1) 2005. Smart Growth Tactics. Michigan Society of Planning, January.
2) Brooks, Amy; Collins, Demetria; Eichmuller, Barbara; Tintocalis, Melissa; van Leeuwen, Simon. 2004. Harnessing Community Assets: A Detroit Land Bank Authority. Taubman College of Architecture & Urban Planning, University of Michigan, April.
3) Blakely, Edward and Bradshaw, Ted. 2002. Planning Local Economic Development. California: Sage Publications.
5) Pagano, M. & Bowman, A. 2000. Vacant Land in Cities: An Urban Resource, Survey Series. The Brookings Institute.
6) 2004. Vacant Properties and Smart Growth: Creating Opportunity from Abandonment. Funder's Network For Smart Growth and Livable Communities, September.
12) 2004. The Multiple Benefits of Land Banking and Comprehensive Land Bank Planning for Detroit. Kirwin Institute for the Study of Race & Ethnicity, Ohio State University, April.
13) Local Initiatives Support Corporation. 2005. Atlanta Case Study: Model Practices in Tax Foreclosure and Property Disposition. Retrieved from http://www.lisc.org/resources/vacant_abandoned.shtml?Affordable+Housing.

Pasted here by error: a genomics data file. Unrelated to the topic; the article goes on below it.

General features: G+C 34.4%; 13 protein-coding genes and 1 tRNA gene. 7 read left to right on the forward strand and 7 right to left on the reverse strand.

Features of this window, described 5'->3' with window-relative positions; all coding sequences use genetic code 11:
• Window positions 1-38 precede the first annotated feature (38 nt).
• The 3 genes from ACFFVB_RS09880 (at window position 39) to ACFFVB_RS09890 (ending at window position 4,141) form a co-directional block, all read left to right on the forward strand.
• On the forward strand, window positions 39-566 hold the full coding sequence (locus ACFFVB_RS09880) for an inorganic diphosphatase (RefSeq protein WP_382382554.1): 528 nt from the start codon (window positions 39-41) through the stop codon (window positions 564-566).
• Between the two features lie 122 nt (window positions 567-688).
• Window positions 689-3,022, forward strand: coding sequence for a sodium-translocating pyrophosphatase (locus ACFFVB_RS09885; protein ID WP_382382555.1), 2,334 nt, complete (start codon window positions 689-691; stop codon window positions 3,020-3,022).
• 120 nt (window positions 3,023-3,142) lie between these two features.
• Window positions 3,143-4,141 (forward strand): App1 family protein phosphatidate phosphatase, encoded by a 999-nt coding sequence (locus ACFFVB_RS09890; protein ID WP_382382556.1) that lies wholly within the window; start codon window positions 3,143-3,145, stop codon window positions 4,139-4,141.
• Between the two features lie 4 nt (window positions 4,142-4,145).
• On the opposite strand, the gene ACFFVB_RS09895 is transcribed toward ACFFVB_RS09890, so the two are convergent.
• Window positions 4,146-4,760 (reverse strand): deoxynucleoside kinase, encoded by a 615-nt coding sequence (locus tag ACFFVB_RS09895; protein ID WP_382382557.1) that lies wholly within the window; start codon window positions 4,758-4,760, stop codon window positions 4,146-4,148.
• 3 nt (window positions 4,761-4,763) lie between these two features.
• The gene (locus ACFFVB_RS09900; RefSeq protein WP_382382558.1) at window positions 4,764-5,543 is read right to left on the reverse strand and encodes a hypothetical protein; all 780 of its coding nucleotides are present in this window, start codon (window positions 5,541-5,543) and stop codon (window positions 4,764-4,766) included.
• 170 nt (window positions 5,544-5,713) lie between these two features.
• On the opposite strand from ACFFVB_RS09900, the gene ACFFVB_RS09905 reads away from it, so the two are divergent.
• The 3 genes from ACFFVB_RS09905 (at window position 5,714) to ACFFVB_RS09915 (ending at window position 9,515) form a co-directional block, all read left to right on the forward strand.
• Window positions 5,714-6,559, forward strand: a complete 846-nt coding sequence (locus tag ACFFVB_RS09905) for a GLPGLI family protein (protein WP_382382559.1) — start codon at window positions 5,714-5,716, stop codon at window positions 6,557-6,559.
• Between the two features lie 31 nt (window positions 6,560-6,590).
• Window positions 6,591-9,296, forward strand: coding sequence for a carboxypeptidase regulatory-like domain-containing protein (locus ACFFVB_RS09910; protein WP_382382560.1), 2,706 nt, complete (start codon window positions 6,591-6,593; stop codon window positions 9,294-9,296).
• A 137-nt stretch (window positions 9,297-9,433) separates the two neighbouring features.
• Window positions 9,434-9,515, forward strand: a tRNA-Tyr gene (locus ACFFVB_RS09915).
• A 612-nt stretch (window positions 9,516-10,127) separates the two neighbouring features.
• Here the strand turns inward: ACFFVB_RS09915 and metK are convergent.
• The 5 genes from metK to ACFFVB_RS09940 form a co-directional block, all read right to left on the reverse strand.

15) Local Initiatives Support Corporation. 2005. Cleveland Case Study: Model Practices in Tax Foreclosure and Property Disposition. Retrieved from http://www.lisc.org/resources/vacant_abandoned.shtml?Affordable+Housing
17) Wyckoff, Mark. 2003. All Communities to Benefit from New Land Use Legislation. Planning & Zoning News, December.
19) 2005. Smart Growth Tactics. Michigan Society of Planning, January.
20) Brooks, Amy; Collins, Demetria; Eichmuller, Barbara; Tintocalis, Melissa; van Leeuwen, Simon. 2004. Harnessing Community Assets: A Detroit Land Bank Authority. Taubman College of Architecture & Urban Planning, University of Michigan, April.
23) 2005. Smart Growth Tactics. Michigan Society of Planning, January.
24) Brooks, Amy; Collins, Demetria; Eichmuller, Barbara; Tintocalis, Melissa; van Leeuwen, Simon. 2004. Harnessing Community Assets: A Detroit Land Bank Authority. Taubman College of Architecture & Urban Planning, University of Michigan, April.
25) Wyckoff, Mark. 2003. All Communities to Benefit from New Land Use Legislation. Planning & Zoning News, December.
27) 2005. Smart Growth Tactics. Michigan Society of Planning, January.
30) Crowell, Charlene. 2004. In Lansing, A Legislative Breakthrough. Michigan Land Use Institute. Retrieved from http://www.mlui.org/growthmanagement/fullarticle.asp?fileid=16609.